Since 1996, LPPS has been working with the camel pastoralists of Rajasthan.
LPPS (Lokhit Pashu Palak Sansthan) was formed at the request of the Raika camel breeders, who wanted better access to veterinary care for their camels. We initially concentrated on the two main camel diseases, trypanosomiasis and mange, as little treatment was available at the time.
We continue to provide camel medicines at affordable prices today.
For twenty years, we have promoted camel dairy production, researching and introducing new dairy products including camel milk ice cream. We help to supply camel milk to diabetics and others around Jaisalmer and to autistic children in Delhi.
Our social enterprise, Camel Charisma, develops camel products as sources of income for local communities. Widows in a village near Jaisalmer spin wool for our rugs. Rural women make camel milk soaps. Our production unit in Sadri makes desert paper and greetings cards. Camel Charisma products are sold in our shop and at Pushkar Fair and will soon be available online.
Our goal is to create sustainable rural livelihoods in semi-arid and arid areas. With the right support, new products can create opportunities for rural entrepreneurs and their families.
We have researched traditional knowledge of desert plants and ethnoveterinary care (traditional animal medicines and treatments) and have worked to encourage best practice and improve camel welfare over many years.
We keep a resident camel herd looked after by two Raika herders and have started a Camel Conservation Farm on our campus at Sadri. We have set up the facilities to process the products from living camels - milk, wool, and poo - to demonstrate what can be done to create income for camel herders.
Lokhit Pashu Palak Sansthan means ‘welfare organization for livestock keepers’ in Hindi.
LPPS has its base in Sadri in Rajasthan, the drought-prone state in the west of India, where mobile livestock keeping has always been the mainstay of its rural people, especially its pastoralist societies.
Its work continues to be inspired and shaped by its close association with the camel pastoralist communities of Rajasthan. It works to promote people-centred livestock development and the sustainable management of biodiversity rich agro-ecosystems.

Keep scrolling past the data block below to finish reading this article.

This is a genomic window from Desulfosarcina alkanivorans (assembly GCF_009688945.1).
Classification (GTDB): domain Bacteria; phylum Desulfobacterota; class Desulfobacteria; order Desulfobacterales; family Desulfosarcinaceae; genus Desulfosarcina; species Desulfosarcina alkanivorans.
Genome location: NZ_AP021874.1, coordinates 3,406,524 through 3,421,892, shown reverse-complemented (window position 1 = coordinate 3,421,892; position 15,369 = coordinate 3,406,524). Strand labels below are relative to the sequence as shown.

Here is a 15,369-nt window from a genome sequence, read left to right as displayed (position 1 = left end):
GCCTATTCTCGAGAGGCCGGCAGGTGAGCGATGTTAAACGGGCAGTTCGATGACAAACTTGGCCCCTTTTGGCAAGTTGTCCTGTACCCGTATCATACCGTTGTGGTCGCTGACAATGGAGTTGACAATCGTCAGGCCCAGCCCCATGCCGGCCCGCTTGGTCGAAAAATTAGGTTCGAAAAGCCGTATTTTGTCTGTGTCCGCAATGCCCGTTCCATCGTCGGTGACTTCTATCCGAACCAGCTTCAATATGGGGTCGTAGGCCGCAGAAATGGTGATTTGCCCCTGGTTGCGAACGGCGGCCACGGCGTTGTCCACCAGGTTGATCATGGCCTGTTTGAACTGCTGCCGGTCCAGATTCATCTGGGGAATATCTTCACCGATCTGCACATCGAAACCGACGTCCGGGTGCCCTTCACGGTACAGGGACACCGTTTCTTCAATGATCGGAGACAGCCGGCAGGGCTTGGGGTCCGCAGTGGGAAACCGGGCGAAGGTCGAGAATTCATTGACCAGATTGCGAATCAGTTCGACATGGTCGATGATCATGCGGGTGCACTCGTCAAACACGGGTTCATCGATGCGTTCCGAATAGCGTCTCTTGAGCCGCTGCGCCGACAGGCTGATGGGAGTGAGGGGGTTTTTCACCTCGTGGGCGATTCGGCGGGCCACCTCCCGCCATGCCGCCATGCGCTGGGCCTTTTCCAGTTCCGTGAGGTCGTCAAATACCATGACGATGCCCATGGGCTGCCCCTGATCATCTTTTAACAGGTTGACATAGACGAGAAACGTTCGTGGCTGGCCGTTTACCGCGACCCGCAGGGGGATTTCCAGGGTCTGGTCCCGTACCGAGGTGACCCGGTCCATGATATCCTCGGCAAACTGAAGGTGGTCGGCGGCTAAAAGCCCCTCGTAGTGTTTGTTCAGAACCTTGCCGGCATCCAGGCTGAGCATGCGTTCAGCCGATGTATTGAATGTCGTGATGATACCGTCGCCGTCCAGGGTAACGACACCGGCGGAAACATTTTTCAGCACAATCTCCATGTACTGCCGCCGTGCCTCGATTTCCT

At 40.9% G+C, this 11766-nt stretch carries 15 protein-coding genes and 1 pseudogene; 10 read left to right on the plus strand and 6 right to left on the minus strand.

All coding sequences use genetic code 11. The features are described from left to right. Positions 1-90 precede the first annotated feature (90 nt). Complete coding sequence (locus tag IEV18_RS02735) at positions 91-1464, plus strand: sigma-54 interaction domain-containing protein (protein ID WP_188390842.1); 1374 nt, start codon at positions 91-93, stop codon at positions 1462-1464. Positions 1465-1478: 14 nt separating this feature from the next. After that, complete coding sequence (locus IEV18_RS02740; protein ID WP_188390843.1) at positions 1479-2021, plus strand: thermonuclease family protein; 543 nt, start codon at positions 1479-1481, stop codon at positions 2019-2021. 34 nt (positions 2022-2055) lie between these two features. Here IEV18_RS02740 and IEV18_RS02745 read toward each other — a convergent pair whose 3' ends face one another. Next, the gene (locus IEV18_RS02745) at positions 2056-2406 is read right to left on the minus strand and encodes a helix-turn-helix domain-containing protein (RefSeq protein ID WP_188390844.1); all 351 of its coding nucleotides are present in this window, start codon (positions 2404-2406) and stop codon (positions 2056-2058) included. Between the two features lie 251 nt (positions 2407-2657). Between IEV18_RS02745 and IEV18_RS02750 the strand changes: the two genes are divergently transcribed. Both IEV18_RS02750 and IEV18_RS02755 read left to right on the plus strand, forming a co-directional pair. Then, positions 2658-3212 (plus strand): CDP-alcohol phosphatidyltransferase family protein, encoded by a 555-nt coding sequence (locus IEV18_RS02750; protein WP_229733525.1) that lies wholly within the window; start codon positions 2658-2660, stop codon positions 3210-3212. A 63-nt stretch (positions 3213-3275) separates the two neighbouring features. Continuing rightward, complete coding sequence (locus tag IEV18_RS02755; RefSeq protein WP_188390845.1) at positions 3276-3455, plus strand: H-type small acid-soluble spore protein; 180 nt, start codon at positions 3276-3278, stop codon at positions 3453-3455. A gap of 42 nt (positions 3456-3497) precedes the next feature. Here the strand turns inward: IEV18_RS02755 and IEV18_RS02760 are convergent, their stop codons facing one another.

What we've achieved
- Twenty years of providing camel medicines at affordable prices for camel breeders.
- In 2002, Dr Ilse Köhler-Rollefson, Co-Founder of LPPS, was made a Rolex Awards Laureate.
- During the period of an LPPS camel project between 2003 and 2008 Jaisalmer became the only district in Rajasthan to show any increase in camel numbers since 1995.
- Raika delegates were amongst the speakers at the FAO's First International Conference on Animal Genetic Resources in 2007.
- In 2004, 2008 and 2010, LPPS organised national workshops and international conferences on saving the camel, with experts from countries including Dubai, Oman, France and Kazakhstan.
- LPPS invited camel dairy expert Nancy Abeiderrahmane from Tiviski Camel Dairy in Mauritania to prepare a consultancy report on camel dairy.
- Since 2009, LPPS has introduced new camel products including camel milk ice cream, camel milk soap, and camel dung paper (a world first).
- LPPS products now provide income for members of pastoralist and other local communities, including rural widows.
- In 2011, LPPS founded Camel Charisma to develop and market camel products.
- In 2013 a team of local and international volunteers achieved record sales of Camel Charisma products at Pushkar Fair.
- In 2014, LPPS was awarded the Marwar Ratna Award for Cultural Heritage Preservation by the renowned Mehrangarh Museum Trust. The award was presented by HH Maharaja Gaj Singhji of Jodhpur.
- LPPS and the Raika pastoralists have achieved international recognition for their role in developing BioCultural Protocols, now being adopted by governments in their implementation of the UN Convention on Biological Diversity.
- In 2015, LPPS made India's first camel cheese.
- From 6-8 November 2015 the first Marwar Camel Cultural Festival took place in Sadri, a new event for the region developed by LPPS and local communities.